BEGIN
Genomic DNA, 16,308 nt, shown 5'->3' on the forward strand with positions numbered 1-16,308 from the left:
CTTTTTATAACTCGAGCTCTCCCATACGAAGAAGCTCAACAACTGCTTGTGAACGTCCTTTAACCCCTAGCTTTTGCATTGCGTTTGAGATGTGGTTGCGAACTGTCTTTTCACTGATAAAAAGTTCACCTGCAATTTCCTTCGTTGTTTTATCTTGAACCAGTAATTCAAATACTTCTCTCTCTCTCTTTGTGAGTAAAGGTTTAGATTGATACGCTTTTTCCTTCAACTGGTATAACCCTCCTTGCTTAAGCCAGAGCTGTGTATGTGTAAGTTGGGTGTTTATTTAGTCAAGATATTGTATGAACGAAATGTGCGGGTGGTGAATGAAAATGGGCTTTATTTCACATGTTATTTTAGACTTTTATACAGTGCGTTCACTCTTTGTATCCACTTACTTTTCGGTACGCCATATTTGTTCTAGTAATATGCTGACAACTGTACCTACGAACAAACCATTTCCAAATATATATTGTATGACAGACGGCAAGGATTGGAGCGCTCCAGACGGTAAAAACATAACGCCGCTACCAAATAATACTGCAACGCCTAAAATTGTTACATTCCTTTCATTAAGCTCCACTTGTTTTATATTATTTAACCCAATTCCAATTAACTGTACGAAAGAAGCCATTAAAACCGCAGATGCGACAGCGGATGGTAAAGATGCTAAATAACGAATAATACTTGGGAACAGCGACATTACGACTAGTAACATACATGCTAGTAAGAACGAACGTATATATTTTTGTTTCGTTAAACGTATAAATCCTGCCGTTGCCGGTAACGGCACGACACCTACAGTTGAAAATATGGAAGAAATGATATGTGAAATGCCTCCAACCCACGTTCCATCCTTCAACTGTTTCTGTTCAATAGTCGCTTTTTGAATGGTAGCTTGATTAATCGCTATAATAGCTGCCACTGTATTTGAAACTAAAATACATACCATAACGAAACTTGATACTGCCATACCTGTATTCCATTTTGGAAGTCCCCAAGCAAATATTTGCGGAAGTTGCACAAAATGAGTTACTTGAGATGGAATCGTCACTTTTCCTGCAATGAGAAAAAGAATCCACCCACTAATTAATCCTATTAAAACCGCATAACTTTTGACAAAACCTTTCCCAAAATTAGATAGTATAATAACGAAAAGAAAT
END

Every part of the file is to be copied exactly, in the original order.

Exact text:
Genomic DNA, 16,308 nt, shown 5'->3' on the forward strand with positions numbered 1-16,308 from the left:
CTTTTTATAACTCGAGCTCTCCCATACGAAGAAGCTCAACAACTGCTTGTGAACGTCCTTTAACCCCTAGCTTTTGCATTGCGTTTGAGATGTGGTTGCGAACTGTCTTTTCACTGATAAAAAGTTCACCTGCAATTTCCTTCGTTGTTTTATCTTGAACCAGTAATTCAAATACTTCTCTCTCTCTCTTTGTGAGTAAAGGTTTAGATTGATACGCTTTTTCCTTCAACTGGTATAACCCTCCTTGCTTAAGCCAGAGCTGTGTATGTGTAAGTTGGGTGTTTATTTAGTCAAGATATTGTATGAACGAAATGTGCGGGTGGTGAATGAAAATGGGCTTTATTTCACATGTTATTTTAGACTTTTATACAGTGCGTTCACTCTTTGTATCCACTTACTTTTCGGTACGCCATATTTGTTCTAGTAATATGCTGACAACTGTACCTACGAACAAACCATTTCCAAATATATATTGTATGACAGACGGCAAGGATTGGAGCGCTCCAGACGGTAAAAACATAACGCCGCTACCAAATAATACTGCAACGCCTAAAATTGTTACATTCCTTTCATTAAGCTCCACTTGTTTTATATTATTTAACCCAATTCCAATTAACTGTACGAAAGAAGCCATTAAAACCGCAGATGCGACAGCGGATGGTAAAGATGCTAAATAACGAATAATACTTGGGAACAGCGACATTACGACTAGTAACATACATGCTAGTAAGAACGAACGTATATATTTTTGTTTCGTTAAACGTATAAATCCTGCCGTTGCCGGTAACGGCACGACACCTACAGTTGAAAATATGGAAGAAATGATATGTGAAATGCCTCCAACCCACGTTCCATCCTTCAACTGTTTCTGTTCAATAGTCGCTTTTTGAATGGTAGCTTGATTAATCGCTATAATAGCTGCCACTGTATTTGAAACTAAAATACATACCATAACGAAACTTGATACTGCCATACCTGTATTCCATTTTGGAAGTCCCCAAGCAAATATTTGCGGAAGTTGCACAAAATGAGTTACTTGAGATGGAATCGTCACTTTTCCTGCAATGAGAAAAAGAATCCACCCACTAATTAATCCTATTAAAACCGCATAACTTTTGACAAAACCTTTCCCAAAATTAGATAGTATAATAACGAAAAGAAAT